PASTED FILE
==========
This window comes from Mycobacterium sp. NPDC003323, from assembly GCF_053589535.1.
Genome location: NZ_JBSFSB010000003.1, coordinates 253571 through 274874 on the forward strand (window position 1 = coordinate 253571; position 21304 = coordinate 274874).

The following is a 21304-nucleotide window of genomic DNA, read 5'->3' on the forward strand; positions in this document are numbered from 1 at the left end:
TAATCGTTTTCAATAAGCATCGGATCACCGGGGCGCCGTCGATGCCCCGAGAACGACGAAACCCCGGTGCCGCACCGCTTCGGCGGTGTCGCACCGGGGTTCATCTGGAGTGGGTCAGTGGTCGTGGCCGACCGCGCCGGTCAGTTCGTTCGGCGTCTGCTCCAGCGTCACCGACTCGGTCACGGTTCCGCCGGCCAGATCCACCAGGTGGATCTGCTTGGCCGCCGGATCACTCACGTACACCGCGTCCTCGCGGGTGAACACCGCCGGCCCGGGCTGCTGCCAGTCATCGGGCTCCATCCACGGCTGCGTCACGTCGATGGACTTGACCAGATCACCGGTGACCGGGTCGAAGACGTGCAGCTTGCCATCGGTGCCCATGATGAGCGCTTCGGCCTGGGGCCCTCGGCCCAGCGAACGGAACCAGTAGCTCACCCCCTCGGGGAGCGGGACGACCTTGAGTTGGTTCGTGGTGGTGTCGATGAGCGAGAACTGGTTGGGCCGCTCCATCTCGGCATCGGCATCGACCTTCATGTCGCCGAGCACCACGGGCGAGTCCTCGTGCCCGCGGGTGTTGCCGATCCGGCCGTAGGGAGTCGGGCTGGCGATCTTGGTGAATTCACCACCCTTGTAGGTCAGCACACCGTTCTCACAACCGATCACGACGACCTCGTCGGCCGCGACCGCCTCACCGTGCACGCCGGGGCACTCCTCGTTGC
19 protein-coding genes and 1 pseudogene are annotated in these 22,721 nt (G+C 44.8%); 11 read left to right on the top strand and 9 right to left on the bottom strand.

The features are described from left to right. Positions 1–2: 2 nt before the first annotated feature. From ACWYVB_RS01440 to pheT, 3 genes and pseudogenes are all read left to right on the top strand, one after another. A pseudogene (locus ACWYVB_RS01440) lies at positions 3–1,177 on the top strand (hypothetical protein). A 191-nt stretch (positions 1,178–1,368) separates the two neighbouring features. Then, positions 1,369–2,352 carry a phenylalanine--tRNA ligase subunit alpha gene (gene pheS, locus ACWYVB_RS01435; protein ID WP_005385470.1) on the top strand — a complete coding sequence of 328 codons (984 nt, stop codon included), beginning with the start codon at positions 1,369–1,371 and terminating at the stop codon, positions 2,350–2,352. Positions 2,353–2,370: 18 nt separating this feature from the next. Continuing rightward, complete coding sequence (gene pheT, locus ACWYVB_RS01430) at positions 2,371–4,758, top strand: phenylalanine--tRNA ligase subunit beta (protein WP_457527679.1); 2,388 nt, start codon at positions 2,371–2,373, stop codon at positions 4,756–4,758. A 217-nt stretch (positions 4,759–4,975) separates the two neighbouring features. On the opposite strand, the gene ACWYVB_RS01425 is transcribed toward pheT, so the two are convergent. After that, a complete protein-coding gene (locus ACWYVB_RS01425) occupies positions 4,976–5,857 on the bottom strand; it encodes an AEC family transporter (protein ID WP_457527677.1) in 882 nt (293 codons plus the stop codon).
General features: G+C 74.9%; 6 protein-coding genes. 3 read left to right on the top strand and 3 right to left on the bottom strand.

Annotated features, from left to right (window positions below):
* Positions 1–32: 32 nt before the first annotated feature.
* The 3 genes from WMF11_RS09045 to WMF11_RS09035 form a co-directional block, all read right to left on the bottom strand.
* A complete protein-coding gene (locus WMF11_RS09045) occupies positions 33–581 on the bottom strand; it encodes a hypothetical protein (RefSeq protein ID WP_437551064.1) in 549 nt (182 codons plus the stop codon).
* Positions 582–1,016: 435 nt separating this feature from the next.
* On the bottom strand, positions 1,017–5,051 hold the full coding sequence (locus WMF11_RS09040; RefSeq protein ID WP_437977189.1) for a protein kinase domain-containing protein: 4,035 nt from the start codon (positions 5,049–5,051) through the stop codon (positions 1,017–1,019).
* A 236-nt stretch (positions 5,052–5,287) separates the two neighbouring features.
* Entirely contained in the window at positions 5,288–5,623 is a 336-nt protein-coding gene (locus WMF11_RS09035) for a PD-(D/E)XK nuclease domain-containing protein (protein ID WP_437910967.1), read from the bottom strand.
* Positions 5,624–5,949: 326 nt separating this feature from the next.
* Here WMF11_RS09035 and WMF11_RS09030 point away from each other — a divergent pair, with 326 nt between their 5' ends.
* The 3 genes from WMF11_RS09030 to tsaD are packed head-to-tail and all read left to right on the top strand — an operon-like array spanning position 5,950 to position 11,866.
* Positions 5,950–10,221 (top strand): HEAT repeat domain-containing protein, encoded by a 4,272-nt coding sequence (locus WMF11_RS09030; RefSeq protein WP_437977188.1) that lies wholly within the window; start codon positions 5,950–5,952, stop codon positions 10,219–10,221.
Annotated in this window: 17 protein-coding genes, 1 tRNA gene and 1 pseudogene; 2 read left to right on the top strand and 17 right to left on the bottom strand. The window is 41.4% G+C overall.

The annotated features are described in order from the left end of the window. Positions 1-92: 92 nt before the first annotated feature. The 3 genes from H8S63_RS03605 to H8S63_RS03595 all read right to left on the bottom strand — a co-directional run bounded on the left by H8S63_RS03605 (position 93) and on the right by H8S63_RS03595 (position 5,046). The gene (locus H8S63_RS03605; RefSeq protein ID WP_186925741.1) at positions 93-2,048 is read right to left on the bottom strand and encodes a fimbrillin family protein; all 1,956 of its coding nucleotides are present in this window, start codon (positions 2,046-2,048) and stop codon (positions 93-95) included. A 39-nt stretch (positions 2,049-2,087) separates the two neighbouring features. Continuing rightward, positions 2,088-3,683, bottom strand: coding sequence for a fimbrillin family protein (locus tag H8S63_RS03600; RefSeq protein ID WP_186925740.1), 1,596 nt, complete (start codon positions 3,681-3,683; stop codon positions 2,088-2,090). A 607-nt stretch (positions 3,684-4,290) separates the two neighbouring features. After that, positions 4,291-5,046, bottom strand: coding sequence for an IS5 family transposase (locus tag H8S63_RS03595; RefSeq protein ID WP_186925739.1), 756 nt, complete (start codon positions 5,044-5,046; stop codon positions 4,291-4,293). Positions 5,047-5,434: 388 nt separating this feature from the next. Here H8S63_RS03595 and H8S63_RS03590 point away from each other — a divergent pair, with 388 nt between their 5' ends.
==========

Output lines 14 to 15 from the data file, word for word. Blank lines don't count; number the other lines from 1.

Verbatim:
* A 236-nt stretch (positions 5,052–5,287) separates the two neighbouring features.
* Entirely contained in the window at positions 5,288–5,623 is a 336-nt protein-coding gene (locus WMF11_RS09035) for a PD-(D/E)XK nuclease domain-containing protein (protein ID WP_437910967.1), read from the bottom strand.